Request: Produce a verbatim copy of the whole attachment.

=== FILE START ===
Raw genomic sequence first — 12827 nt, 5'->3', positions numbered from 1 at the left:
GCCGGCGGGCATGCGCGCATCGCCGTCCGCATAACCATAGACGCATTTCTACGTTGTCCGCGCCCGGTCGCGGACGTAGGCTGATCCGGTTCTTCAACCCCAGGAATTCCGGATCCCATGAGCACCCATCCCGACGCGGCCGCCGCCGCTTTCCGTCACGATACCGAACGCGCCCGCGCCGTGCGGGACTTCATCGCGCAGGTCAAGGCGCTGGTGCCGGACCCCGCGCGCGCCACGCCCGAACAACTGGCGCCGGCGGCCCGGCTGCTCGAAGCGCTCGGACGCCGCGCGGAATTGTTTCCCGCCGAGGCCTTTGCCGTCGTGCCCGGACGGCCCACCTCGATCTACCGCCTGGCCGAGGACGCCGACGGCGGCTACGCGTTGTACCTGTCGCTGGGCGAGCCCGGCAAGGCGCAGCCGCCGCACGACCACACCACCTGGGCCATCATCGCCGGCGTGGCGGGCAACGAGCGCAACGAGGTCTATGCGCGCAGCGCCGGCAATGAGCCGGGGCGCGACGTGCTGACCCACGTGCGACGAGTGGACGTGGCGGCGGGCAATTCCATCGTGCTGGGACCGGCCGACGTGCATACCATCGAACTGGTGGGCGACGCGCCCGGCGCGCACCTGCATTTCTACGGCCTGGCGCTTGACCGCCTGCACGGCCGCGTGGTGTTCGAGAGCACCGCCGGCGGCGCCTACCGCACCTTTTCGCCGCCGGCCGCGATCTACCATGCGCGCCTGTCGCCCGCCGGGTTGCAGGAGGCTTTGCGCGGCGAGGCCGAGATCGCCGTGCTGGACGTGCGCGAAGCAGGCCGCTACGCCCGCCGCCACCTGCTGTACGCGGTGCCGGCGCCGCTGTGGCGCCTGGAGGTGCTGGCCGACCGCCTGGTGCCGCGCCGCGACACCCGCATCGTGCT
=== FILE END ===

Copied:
Raw genomic sequence first — 12827 nt, 5'->3', positions numbered from 1 at the left:
GCCGGCGGGCATGCGCGCATCGCCGTCCGCATAACCATAGACGCATTTCTACGTTGTCCGCGCCCGGTCGCGGACGTAGGCTGATCCGGTTCTTCAACCCCAGGAATTCCGGATCCCATGAGCACCCATCCCGACGCGGCCGCCGCCGCTTTCCGTCACGATACCGAACGCGCCCGCGCCGTGCGGGACTTCATCGCGCAGGTCAAGGCGCTGGTGCCGGACCCCGCGCGCGCCACGCCCGAACAACTGGCGCCGGCGGCCCGGCTGCTCGAAGCGCTCGGACGCCGCGCGGAATTGTTTCCCGCCGAGGCCTTTGCCGTCGTGCCCGGACGGCCCACCTCGATCTACCGCCTGGCCGAGGACGCCGACGGCGGCTACGCGTTGTACCTGTCGCTGGGCGAGCCCGGCAAGGCGCAGCCGCCGCACGACCACACCACCTGGGCCATCATCGCCGGCGTGGCGGGCAACGAGCGCAACGAGGTCTATGCGCGCAGCGCCGGCAATGAGCCGGGGCGCGACGTGCTGACCCACGTGCGACGAGTGGACGTGGCGGCGGGCAATTCCATCGTGCTGGGACCGGCCGACGTGCATACCATCGAACTGGTGGGCGACGCGCCCGGCGCGCACCTGCATTTCTACGGCCTGGCGCTTGACCGCCTGCACGGCCGCGTGGTGTTCGAGAGCACCGCCGGCGGCGCCTACCGCACCTTTTCGCCGCCGGCCGCGATCTACCATGCGCGCCTGTCGCCCGCCGGGTTGCAGGAGGCTTTGCGCGGCGAGGCCGAGATCGCCGTGCTGGACGTGCGCGAAGCAGGCCGCTACGCCCGCCGCCACCTGCTGTACGCGGTGCCGGCGCCGCTGTGGCGCCTGGAGGTGCTGGCCGACCGCCTGGTGCCGCGCCGCGACACCCGCATCGTGCT